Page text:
Father, Son and the House of Panzeri: A network map of 'Eurogate' corruption
06 Apr 2023 – Written by Lena Raballand
In December 2022, an EU corruption scandal dubbed “Qatargate” exploded as the Belgian Federal Prosecutor’s Office revealed it “suspected that third parties in political and/or strategic positions within the European Parliament were paid large sums of money or offered substantial gifts to influence Parliament’s decisions” in a statement.
In summarising what we know so far, this new network map reveals the depth and extent of this elaborate corruption and money laundering scheme within the walls of the EU.
What does this network map tell us?
With a closer look into the tangled web, these key points stand out about the scheme:
- It used several family relationships
- It relied on deep professional networks within European institutions
- Two NGOs are involved so far
- We have the start of a money trail
Regarding family relationships, the network map shows the scheme was built on several family connections. Eva Kaili is involved alongside her former assistant/partner Francesco Giorgi. Upon the arrest of Giorgi, Kaili instructed her father Alexandros Kailis to collect a suitcase full of cash from her home and dispose of it. He was subsequently caught red handed with the cash in a Brussels hotel. Next, we have the involvement of Francesco Giorgi’s father and brother as the founders of the Milan based consultancy firm ‘Equality Consultancy’. The firm is now under investigation by Italian authorities for possible involvement in money laundering the Qatargate funds. On top of this, we see a connection between (former MEP) Pier Antonio Panzeri and his wife, Maria Dolores Colleoni, and daughter, Silvia Panzeri in several capacities.
Regarding professional networks, throughout the network map we see repeated crossovers and involvement of Parliamentary assistants, committee colleagues, and professional contacts. Francesco Giorgi served as an assistant to Kaili, Panzeri and then Andrea Cozzolino at the time of his arrest. Panzeri is linked to his accountant Monica Bellini (co-founder of Equality Consultancy). Panzeri is also linked to Federica Mogherini through Parliament’s Committee on Foreign Affairs. He is also linked to Maria Arena as her predecessor as Chair of Parliament Subcommittee on Human Rights (DROI). One of Panzeri’s former assistants is now Advisor to Socialist MEPs on DROI. Finally, several actors belonged to the same political group, the Group of the Progressive Alliance of Socialists and Democratics (S&D) including Kaili, Panzeri, Tarabella, Cozzolino, Moretti, Arena and Bittarelli.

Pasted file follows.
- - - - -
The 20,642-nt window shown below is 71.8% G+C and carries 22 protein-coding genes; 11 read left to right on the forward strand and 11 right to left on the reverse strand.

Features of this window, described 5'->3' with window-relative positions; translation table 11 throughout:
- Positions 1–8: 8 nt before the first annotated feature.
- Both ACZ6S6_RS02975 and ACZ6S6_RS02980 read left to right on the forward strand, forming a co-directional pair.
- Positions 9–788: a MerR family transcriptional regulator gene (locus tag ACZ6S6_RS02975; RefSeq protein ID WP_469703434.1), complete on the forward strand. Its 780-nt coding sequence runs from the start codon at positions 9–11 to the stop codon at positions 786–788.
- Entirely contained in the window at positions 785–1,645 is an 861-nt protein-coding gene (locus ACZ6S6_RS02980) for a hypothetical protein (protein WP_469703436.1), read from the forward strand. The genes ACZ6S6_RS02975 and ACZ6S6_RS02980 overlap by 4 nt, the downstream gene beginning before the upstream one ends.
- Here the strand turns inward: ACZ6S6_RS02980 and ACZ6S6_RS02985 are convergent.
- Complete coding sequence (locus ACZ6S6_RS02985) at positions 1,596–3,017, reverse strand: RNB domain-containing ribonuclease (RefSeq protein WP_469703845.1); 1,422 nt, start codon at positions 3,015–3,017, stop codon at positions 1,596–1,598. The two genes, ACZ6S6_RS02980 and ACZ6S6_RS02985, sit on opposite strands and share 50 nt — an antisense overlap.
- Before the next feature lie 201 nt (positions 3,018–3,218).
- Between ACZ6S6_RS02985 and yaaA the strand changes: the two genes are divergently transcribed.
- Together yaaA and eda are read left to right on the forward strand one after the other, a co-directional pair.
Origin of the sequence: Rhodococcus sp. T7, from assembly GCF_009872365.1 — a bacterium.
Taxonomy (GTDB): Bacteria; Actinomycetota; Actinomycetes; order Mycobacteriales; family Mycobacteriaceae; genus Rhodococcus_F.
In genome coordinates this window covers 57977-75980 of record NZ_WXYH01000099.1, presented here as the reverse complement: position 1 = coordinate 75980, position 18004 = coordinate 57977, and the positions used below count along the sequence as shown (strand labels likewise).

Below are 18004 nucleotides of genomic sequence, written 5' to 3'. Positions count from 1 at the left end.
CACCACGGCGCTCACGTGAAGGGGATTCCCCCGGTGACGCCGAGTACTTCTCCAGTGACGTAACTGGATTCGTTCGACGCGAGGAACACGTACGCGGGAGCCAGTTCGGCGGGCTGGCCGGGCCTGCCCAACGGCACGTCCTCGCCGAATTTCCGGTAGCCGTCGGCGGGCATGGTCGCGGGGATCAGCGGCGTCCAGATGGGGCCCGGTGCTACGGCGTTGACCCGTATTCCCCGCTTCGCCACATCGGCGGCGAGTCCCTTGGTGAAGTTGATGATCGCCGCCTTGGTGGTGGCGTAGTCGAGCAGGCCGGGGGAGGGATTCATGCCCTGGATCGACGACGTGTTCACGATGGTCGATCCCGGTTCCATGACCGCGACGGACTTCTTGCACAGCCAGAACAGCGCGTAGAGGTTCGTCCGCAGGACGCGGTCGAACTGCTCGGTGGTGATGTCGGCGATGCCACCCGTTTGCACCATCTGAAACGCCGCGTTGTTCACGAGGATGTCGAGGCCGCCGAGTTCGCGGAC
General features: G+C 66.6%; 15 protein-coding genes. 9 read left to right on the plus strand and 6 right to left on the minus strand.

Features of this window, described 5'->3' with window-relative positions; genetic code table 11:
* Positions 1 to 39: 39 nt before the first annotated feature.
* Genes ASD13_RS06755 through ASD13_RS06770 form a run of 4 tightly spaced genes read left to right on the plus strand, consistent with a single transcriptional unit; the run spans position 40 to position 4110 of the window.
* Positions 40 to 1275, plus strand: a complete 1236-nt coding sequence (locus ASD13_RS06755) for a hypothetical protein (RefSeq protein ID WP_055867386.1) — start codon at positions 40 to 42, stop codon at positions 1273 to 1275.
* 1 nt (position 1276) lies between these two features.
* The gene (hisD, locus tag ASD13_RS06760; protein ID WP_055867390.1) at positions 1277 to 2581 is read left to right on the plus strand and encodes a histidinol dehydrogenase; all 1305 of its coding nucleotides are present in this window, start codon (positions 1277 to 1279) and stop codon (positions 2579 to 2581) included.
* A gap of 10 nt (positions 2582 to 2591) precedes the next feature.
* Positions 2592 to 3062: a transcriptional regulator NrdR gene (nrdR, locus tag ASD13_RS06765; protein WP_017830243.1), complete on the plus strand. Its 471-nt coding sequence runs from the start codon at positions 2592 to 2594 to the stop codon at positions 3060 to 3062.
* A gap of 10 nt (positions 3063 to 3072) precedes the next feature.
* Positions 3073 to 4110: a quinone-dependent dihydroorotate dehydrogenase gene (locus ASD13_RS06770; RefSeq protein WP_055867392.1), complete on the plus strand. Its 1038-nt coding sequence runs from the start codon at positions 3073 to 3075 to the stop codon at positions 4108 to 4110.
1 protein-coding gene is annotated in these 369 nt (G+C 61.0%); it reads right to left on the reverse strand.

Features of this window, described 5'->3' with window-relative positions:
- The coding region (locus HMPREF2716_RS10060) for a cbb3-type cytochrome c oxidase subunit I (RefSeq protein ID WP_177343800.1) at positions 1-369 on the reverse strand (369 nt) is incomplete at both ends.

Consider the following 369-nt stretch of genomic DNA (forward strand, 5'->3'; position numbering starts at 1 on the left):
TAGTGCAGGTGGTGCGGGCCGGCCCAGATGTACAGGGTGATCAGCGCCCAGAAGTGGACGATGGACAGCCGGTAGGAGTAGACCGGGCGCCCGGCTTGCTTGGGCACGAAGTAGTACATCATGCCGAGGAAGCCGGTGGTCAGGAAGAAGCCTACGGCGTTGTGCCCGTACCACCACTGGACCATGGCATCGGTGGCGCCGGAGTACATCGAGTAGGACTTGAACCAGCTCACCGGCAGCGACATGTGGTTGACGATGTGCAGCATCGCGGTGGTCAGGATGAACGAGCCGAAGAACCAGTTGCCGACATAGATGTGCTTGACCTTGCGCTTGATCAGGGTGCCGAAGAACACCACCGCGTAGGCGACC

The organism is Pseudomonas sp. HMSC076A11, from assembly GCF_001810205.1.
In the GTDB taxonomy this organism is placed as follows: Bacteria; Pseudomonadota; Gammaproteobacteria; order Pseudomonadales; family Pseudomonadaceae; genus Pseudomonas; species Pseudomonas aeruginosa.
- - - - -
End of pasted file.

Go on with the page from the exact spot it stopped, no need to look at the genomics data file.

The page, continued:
Regarding NGOs, two have been linked so far. Fight Impunity was co-founded by Panzeri, Giorgi and Gianfranco Dell’Alba in 2019. Dell’Alba happens to be the former chief of staff of Emma Bonino, the former Italian Foreign Minister. Among several high-profile European figures, until recently, Bonino sat on the board of Fight Impunity and founded the second NGO involved, No Peace without Justice. So far, the role of these NGOs beyond serving as a meeting place for the actors involved is unclear, however this may become clearer as current investigations progress.
Finally, regarding the money trail, there’s a long road ahead until a complete paper trail can be established and an accurate estimate of the money involved can be given. Yet, around €1.5 million have been seized by investigators so far. This includes around €600,000 found in Panzeri’s home, €150,000 in Kaili and Giorgi’s apartment, and €150,00 in a suitcase Kaili’s father was caught carrying out of a Brussels hotel.
So why ‘Qatargate’ and not ‘Eurogate’?
The origin of the scandal’s name is unclear, but the sole focus on Qatar begs reflection. Evidently, the name echoes back to Qatar’s heavily suspected involvement, but fails to make any reference to Morocco’s suspected involvement.
Yet, why has this scandal not been referred to as “Eurogate”? In light of the extensive network built within the walls of the institution, the title of the scandal seems to entirely point fingers and responsibility at a foreign country and away from the EU itself. Was this deliberate?
In any case, if the EU’s political integrity and role as a corruption fighting body is to recover, this must start with recognising the problem and taking ownership of the mistakes committed. Moving forward, Qatar and Morocco’s possible involvement need to be understood but the focus must be on the internal failings of the EU to prevent such a corruption and money laundering network from thriving.
In the end, would we be here if the first person who had been offered Qatari or Moroccan money had firmly turned it down and reported it instead of building an entire network around it? Food for thought…
IDRN does not take an institutional position and we encourage a diversity of opinions and perspectives in order to maximise the public good.
Raballand, L. (2023) Father, Son and the House of Panzeri: A network map of ‘Eurogate’ corruption, IDRN, 06 April. Available at: https://idrn.eu/father-son-and-the-house-of-panzeri-a-network-map-of-eurogate-corruption/ [Accessed dd/mm/yyyy].